Wow. What a book. Without even commenting on the plot or characters, I can tell you hand on heart, I learnt so much from this book. It takes you on such a detailed and reflective journey of India through some of the key political and religious turmoils that swept over the country during the 1970s, 80s and 90s. Whilst this is a novel with fictional characters, it’s so full of historical facts, it’s a history lesson too!
In present times, Skanda is returning to India after the passing of his father; Toby, in Geneva. Toby’s wishes were for his body to be returned to his birthplace even though he hasn’t been back to India in over twenty years. The trip is an emotional and confusing one for Skanda as he reflects on his childhood, his parent’s separation and his memories of the turbulent times in India.
The past chapters go back further than Skanda’s life and reveal how his parents met and fell in love before connecting up with Skanda’s birth and the following years. There was something very alluring about discovering how a love story would blossom between these two characters when you already knew the ending, and of course, I was curious to know how it all went wrong.
The timeline jumps back and forth, and also up and down, meaning you could learn something before you expected to and then you needed to hold that information in your mind for a while, in order to slot it into place when the rest of the story caught up. I found this story required a lot of concentration and a lot of patience if you wanted to see the full picture that Taseer was painting with his words… but rest assured, it was worth the wait.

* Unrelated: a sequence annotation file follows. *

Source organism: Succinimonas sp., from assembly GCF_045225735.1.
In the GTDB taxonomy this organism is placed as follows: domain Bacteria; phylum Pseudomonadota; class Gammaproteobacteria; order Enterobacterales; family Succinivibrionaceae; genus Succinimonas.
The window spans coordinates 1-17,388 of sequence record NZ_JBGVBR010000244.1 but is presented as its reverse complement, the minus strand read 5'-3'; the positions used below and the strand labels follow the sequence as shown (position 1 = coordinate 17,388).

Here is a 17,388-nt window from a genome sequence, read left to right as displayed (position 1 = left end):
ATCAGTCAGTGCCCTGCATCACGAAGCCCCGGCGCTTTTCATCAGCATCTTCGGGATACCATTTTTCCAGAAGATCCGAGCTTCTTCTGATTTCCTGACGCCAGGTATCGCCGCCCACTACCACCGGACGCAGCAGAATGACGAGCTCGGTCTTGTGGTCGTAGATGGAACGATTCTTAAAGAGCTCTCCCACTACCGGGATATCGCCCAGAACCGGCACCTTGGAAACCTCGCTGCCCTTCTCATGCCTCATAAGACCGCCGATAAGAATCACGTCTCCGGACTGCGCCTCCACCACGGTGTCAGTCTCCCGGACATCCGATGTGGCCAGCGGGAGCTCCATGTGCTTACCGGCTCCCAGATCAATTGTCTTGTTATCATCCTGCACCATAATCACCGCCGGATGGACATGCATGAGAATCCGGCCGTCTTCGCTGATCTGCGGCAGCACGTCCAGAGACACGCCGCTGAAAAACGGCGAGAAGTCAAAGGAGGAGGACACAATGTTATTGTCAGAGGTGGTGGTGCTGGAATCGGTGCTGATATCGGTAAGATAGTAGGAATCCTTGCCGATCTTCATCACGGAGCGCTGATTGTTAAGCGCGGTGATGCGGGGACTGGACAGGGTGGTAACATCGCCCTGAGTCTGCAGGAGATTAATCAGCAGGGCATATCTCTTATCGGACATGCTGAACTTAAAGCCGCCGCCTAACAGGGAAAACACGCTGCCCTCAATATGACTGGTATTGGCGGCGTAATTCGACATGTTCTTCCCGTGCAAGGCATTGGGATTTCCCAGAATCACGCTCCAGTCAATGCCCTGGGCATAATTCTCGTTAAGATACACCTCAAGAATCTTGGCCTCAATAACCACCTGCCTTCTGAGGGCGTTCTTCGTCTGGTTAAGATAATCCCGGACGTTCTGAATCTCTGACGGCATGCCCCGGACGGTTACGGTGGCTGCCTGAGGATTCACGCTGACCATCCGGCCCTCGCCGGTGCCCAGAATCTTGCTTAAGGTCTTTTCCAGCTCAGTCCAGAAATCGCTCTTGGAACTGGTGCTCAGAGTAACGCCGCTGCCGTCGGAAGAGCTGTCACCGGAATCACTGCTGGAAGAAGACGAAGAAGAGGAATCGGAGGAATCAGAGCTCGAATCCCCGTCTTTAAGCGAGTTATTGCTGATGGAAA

As I mentioned earlier the knowledge I took away from this book on Indian history was significant. Taseer uses his family of characters to let the reader experience The Emergency (1975), The Riot (1984) and The Mosque (1992) in a second hand kind-of-way, really digging into the emotional impact that would have been felt through these difficult times.
Both Skanda and Toby are lovers of the Sanskrit language and it features heavily throughout, providing links between the past and the present, I can only imagine the research and studying Taseer must have done to have been able to utilise this ancient Indian language throughout this tale.
As 565 pages long, it’s a hefty book that took me a few days to read but these moments where I put it down were equally important, as it gave me time to digest and reflect on all this book offers the reader.
Whilst I managed to grab a hardback copy of The Way Things Were at a book sale in Dubai, a quick glance at Amazon shows it is not as easy to find in the UK, so it seems the eBook option from Picador, is your best bet if this book tickles your fancy.
Until next time, stay safe, Chloé x